1See Morguard Investments Limited v. De Savoye,  S.C.R. 1077
2In Beals v. Saldanha the parties conceded that the Florida court had a real and substantial connection to the litigation. Accordingly, the S.C.C.’s decision provides little guidance on the criteria it would have applied.
3It should be noted that 3 of the 9 S.C.C. judges would have denied enforcement for this reason – that the Saldanhas were unaware of the size of the amended damage claim or of the severe consequences of failing to defend it. As Binnie J. wrote in dissent, “[T]he appellants’ inactivity in the face of their mushrooming legal problem is explained by the fact that they were kept in the dark about the true nature and extent of their jeopardy.”
ADDENDUM– The recognition of foreign judgments in class proceedings
Parsons v. McDonald’s Restaurants of Canada Ltd. et al.,  O.J. No. 83 (SCJ)
Shortly after the release of the decision in Beals v. Saldanha, its directions were considered and applied to the recognition of foreign judgments in class proceedings by Mr. Justice Cullity of the Ontario Superior Court of Justice. In Parsons v. McDonald’s Restaurants of Canada, McDonald’s sought to dismiss two Ontario class actions brought against them on behalf of all McDonald’s customers in Canada in relation to the manner in which McDonald’s had conducted its promotional games and contests between 1995 and 2001.
McDonald’s sought to dismiss the Ontario class actions because a class action that included the Canadian class members had already been brought, certified and settled in Illinois. An Illinois court had issued a decision approving the settlement of that class action that, McDonald’s argued, was enforceable and binding on all class members, including those in Canada. As a result, McDonald’s argued, the Ontario class actions should be dismissed because they sought to re-litigate issues that had already been determined by another court.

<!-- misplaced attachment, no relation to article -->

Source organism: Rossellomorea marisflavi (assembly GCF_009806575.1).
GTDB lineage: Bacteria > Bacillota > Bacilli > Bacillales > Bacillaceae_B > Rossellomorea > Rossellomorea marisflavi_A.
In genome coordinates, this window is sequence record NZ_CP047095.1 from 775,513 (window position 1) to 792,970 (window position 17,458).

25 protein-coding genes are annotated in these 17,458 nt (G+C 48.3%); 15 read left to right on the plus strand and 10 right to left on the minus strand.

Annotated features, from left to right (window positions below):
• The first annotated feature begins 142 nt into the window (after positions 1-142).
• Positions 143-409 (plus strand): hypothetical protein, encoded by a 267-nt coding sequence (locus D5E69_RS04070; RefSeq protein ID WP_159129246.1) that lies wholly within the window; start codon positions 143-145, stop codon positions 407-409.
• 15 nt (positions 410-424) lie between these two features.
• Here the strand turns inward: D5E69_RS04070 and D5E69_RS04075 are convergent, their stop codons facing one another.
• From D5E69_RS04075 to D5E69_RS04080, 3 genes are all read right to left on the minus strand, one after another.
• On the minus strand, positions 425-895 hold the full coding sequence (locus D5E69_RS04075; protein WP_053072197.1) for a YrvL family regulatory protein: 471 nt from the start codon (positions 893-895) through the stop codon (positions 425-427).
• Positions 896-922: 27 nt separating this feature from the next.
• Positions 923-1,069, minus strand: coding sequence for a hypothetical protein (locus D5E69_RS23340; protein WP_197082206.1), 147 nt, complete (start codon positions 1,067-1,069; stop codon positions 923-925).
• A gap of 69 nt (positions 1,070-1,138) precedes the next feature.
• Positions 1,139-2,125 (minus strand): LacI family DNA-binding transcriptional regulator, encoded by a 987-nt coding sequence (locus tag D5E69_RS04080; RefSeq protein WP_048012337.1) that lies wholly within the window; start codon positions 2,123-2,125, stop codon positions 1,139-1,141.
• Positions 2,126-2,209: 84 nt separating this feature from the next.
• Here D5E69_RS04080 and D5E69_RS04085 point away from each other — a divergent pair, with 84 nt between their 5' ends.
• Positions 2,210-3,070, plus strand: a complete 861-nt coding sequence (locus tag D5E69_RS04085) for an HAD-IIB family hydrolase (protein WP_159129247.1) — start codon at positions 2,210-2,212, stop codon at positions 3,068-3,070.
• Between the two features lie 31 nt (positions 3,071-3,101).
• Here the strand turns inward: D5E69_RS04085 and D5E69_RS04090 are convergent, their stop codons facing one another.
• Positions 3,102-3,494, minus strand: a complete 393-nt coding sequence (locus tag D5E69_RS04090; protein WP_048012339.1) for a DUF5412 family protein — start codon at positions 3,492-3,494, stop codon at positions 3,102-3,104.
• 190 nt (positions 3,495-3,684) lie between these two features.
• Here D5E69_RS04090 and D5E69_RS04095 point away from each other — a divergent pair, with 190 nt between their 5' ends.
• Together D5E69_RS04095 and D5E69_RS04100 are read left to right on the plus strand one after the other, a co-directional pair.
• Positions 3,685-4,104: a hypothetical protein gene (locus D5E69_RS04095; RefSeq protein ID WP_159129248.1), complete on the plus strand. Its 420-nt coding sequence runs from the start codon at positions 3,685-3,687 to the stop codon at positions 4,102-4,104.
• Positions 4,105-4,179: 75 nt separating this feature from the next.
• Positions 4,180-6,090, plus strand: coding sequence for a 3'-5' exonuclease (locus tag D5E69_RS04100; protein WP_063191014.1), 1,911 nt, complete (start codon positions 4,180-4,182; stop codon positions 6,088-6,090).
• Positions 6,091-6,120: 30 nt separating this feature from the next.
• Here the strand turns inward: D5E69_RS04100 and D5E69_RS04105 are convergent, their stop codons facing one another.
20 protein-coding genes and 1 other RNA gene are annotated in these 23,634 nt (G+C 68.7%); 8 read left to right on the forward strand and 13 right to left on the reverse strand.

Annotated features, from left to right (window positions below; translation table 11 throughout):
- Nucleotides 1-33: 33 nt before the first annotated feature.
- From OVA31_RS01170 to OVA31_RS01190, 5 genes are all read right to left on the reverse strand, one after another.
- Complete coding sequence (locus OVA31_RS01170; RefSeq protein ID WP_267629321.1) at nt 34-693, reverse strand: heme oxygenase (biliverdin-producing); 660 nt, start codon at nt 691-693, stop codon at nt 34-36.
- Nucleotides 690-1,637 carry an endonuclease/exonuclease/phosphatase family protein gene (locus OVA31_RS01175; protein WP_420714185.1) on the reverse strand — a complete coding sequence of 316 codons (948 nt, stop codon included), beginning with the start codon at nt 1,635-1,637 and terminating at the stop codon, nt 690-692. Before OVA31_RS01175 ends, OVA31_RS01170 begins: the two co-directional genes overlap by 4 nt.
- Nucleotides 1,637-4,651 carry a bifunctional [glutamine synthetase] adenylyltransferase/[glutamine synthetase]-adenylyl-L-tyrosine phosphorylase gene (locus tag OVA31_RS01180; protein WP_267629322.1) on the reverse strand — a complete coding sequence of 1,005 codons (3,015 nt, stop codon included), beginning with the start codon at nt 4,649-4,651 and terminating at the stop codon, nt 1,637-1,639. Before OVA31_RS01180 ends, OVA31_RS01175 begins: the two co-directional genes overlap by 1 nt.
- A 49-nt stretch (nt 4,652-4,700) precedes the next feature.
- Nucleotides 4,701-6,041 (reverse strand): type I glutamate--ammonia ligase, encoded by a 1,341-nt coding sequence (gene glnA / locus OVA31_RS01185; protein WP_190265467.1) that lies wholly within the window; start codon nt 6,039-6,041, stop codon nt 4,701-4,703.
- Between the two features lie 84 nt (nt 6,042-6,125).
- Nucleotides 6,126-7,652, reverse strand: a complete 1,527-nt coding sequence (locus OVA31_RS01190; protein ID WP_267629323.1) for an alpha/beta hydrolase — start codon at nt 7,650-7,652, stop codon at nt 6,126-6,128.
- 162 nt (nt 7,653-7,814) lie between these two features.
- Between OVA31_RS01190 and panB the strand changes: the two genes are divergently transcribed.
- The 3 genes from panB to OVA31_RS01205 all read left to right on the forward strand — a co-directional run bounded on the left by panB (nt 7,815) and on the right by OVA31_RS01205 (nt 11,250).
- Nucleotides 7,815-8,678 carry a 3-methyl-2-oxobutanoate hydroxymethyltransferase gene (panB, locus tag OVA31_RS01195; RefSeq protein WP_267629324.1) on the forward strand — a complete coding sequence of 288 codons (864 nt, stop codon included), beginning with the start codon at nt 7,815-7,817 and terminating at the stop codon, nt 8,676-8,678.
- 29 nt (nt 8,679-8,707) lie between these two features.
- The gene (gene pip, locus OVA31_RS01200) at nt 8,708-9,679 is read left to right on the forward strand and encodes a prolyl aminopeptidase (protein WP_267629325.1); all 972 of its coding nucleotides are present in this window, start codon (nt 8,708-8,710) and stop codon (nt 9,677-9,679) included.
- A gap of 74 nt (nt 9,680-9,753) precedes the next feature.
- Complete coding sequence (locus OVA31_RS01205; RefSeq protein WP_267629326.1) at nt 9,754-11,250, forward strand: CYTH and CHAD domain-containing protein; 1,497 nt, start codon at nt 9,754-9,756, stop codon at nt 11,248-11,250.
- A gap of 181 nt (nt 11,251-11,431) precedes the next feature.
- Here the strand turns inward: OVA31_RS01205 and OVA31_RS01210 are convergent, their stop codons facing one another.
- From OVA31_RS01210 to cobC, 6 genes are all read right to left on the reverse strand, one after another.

In deciding whether to dismiss the Canadian class actions, Cullity J. began by finding that the Illinois court had jurisdiction over the subject matter of the class action based on the real and substantial connection test. This was not the end of the inquiry, however, on whether the decision in the Illinois class action should be recognised and enforced.
Cullity J. observed that the unique features of class actions warrant more scrutiny of foreign decisions, given that they often purport to bind all members of a particular class of plaintiffs unless those persons opt out of the action. Paramount is the question of notice to the potential class members. The failure to take adequate steps to notify Canadian class members is key to whether enforcement in Canada should be refused due to a denial of natural justice.
In the result, Cullity J. found that adequate steps had not been taken in Canada to notify potential Canadian class members, through the media or otherwise. He characterized the notice to potential Canadian class members as “wall to wall legalese” and found that the dissemination of notice in Canada “was so woefully inadequate that the decision should be held to offend the rules of natural justice.” Accordingly, Cullity J. refused to dismiss one of the two Ontario class actions.
Cullity J. did, however, stay the second of the two Ontario class actions. This was because its representative plaintiff had received actual notice of the Illinois class action and had actually appeared before the Illinois court. Accordingly, it was found to be an abuse of process for that person to be a part of a class proceeding seeking to re-litigate the same issues as those raised before the court in Illinois.